Posting Job TitleAdjunct Assistant Professor, Metal FabricationDepartmentAcademic AffairsPosition TypeAdjunct FacultyNumber of openings2Job SummaryThe JCCC Metal Fabrication Department is seeking an experiencedwelding educator to teach entry level courses in Oxyacetylenebrazing, cutting, and welding; Plasma Arc Cutting, Shielded MetalArc Welding, Gas Metal Arc Welding, Gas Tungsten Arc Welding,Blueprint Reading, Metallurgy, and other welding classes.Required Qualifications• Associates degree with 5 years welding experience• Knowledge of safety in the metal fabrication industry• Ability to teach entry-level welding skills using lecture,demonstration and lab activities• Communicate with other instructors• Knowledge of the following:-Oxyacetylene cutting, braze welding, and welding-Plasma Arc cutting and gouging-Shielded Metal Arc Welding (plate, pipe) 5G, 6G-Gas Metal Arc Welding (plate, pipe) 5G, 6G-Gas Tungsten Arc Welding (plate, pipe) 5G, 6GPreferred Qualifications• Bachelor’s degree with 3 years welding experience• AWS CWI/CWE certificationsRequired application documentsPlease submit resume with the application.Hours per WeekVariesWork Hours/DaysHours and days will vary.Salary Grade LevelAJCRSalaryCompetitive rate of payLocationOverland Park Main CampusDisclosuresEvery employee of the college is expected to treat all members ofthe college community with dignity and respect demonstratingprofessional, courteous and respectful behavior and engage inconstructive conflict resolution, when needed.In accordance with the college policy, finalists for this positionwill be subject to criminal background investigations. Individualhiring departments at JCCC may elect to administer pre-employmenttests, which are relevant to essential job functions as part of theapplicant selection/hiring process. Many departments require thoseselected for hire to submit a certified transcript for all degreesobtained. For full consideration, applicants are encouraged toapply prior to the review date listed in posting.Johnson County Community College welcomes the application of anyqualified candidate and does not discriminate on the basis of race,color, age, sex, religion, marital status, national origin,disability, veteran’s status, sexual orientation, gender identity,genetic information or other factors which cannot be lawfullyconsidered, to the extent specified by applicable federal and statelaws.If you are an applicant requesting assistance or a reasonableaccommodation in the application process, please contact the Officeof Human Resources at 913-469-3877, or email [email protected] a summary of all disclosures (Background check, Clery Act, ADA,EOE, etc.) refer to the links on our Career page.Advertised: 29 Jan 2021 Central Standard TimeApplications close: 17 May 2021 Central Daylight Time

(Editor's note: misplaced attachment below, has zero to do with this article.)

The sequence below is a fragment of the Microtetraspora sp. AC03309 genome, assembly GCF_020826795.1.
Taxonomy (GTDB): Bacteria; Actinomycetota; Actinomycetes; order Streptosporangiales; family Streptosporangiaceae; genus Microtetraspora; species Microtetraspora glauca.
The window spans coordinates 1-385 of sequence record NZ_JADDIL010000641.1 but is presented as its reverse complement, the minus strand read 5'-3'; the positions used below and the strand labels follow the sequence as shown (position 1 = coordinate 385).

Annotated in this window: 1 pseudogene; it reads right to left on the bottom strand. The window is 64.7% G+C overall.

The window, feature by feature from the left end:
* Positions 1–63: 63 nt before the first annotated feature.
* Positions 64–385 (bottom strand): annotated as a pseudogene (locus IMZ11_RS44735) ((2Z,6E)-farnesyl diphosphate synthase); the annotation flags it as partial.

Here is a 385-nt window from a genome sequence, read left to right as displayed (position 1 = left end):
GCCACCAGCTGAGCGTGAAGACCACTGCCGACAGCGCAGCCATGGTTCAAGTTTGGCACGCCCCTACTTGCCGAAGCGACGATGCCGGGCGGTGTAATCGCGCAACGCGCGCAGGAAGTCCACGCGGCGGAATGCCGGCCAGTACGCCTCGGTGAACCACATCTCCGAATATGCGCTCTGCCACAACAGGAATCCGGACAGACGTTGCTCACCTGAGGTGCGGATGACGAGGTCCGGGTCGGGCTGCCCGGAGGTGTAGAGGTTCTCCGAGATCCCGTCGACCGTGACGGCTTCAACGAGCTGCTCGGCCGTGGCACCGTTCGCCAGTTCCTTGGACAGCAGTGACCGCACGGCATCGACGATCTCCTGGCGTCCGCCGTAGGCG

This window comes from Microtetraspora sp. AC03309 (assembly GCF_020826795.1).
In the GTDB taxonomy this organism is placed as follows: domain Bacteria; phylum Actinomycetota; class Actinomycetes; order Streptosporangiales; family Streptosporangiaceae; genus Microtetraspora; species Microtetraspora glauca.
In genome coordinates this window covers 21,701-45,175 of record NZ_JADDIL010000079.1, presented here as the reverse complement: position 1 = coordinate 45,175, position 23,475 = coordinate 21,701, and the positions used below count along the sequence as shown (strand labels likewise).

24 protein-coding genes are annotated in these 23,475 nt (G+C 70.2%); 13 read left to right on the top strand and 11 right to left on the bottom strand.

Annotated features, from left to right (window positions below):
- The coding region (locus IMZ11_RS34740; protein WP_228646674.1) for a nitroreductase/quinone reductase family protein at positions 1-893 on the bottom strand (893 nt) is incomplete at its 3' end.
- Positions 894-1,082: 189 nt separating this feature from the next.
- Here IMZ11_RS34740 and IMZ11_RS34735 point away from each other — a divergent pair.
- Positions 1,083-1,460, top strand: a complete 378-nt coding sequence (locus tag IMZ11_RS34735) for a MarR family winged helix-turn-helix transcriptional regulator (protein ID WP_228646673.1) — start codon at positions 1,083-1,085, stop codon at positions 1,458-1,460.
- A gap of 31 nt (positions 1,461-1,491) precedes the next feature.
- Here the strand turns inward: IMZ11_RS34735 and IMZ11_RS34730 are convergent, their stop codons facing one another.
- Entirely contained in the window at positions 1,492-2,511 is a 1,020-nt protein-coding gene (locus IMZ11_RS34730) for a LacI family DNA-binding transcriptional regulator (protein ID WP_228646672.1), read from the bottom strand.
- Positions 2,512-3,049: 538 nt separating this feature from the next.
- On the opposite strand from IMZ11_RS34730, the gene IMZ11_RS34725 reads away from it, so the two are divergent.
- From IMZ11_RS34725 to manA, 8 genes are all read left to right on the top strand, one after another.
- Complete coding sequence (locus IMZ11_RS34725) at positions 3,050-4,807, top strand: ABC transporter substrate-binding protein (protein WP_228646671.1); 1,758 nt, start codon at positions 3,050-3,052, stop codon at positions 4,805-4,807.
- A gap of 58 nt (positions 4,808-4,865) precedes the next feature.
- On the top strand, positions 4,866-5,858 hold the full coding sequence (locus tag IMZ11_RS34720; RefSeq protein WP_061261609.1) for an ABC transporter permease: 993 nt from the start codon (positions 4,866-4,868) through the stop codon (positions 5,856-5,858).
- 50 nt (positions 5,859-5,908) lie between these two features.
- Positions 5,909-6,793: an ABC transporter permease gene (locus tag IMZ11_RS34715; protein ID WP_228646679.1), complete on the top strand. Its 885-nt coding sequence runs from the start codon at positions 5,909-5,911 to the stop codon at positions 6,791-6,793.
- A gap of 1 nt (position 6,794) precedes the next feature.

Job DescriptionThe Global Forum on Urban and Regional Resilience seeks to fill aJunior Architect & Project Research Associate position tosupport the Global Forum team and the Big Sticky Projectsinitiative.Responsibilities to include management of architecturalconstruction sites & buildings, as well as co-leading thesupervision and execution of such projects altogether with theSenior Architect, from conception through completion using the mostadvance technologies and methods.In addition, to provide support in achieving successful projectoutcomes, ensuring design and construction optimizing universityprogram goals, conforming to the project established criteria forscope, cost, schedule and quality. To assist managing assignedprojects and coordinating with all participants in the design,value engineering, document review, construction, occupancy, closeout, warranty, and financial management processes.Required Qualifications• B.S degree in Architecture or relevant field from an accreditedcollege or university.• Demonstrated Management experience with Architecturalconstruction documents.• Working knowledge of site/building design and constructionprocesses.• Experience with project management software including Autodeskproducts, SharePoint, Rhino, Adobe, MS Office, etc.• Team building and organizational negotiation experience.• Project management and records management skills as well asproven customer service skills.• Ability to interpret design/construction documents.• Ability to read/interpret construction schedules and workingknowledge of building codes and construction means andmethods.• Demonstrated teaching experience.• Working knowledge of smart construction.• Exposure to cost control of the project.• Schedule implementation skills.Preferred Qualifications• M.S. in Architecture or in a relevant field of study.• Experience in Design/Build, and Construction Managerial Riskconstruction.• Demonstrated ability and experience in managing new constructionand major renovation projects of high complexity from conceptthrough completion.• Excellent communication skills including academic writing andediting skills.• Strong research skills with research interest in the area ofArchitecture and Design.Pay BandAppointment TypeRestrictedSalary InformationReview DateJanuary 15, 2020Additional InformationInterested applicants are asked to submit a complete application,cover letter, resume and three professional references.The successful Candidate will be required to have a criminalconviction checkAbout Virginia TechDedicated to its motto, Ut Prosim (That I May Serve),Virginia Tech pushes the boundaries of knowledge by taking ahands-on, transdisciplinary approach to preparing scholars to beleaders and problem-solvers. A comprehensive land-grant institutionthat enhances the quality of life in Virginia and throughout theworld, Virginia Tech is an inclusive community dedicatedto knowledge, discovery, and creativity. The university offers morethan 280 majors to a diverse enrollment of more than 36,000undergraduate, graduate, and professional students in eightundergraduatecolleges , a school ofmedicine , a veterinarymedicine college, Graduate School , and Honors College . The universityhas a significant presence across Virginia, including the Innovation Campusin Northern Virginia; the Health Sciences and Technology Campus inRoanoke; sites in Newport News and Richmond; and numerous Extension offices andresearchcenters . A leading global research institution, Virginia Techconducts more than $500 million in research annually.Virginia Tech does not discriminate against employees, students, orapplicants on the basis of age, color, disability, sex (includingpregnancy), gender, gender identity, gender expression, geneticinformation, national origin, political affiliation, race,religion, sexual orientation, or veteran status, or otherwisediscriminate against employees or applicants who inquire about,discuss, or disclose their compensation or the compensation ofother employees or applicants, or on any other basis protected bylaw.If you are an individual with a disability and desire anaccommodation, please contact Roslyn Garrison at [email protected] regular business hours at least 10 business days prior tothe event.Advertised: December 18, 2020Applications close: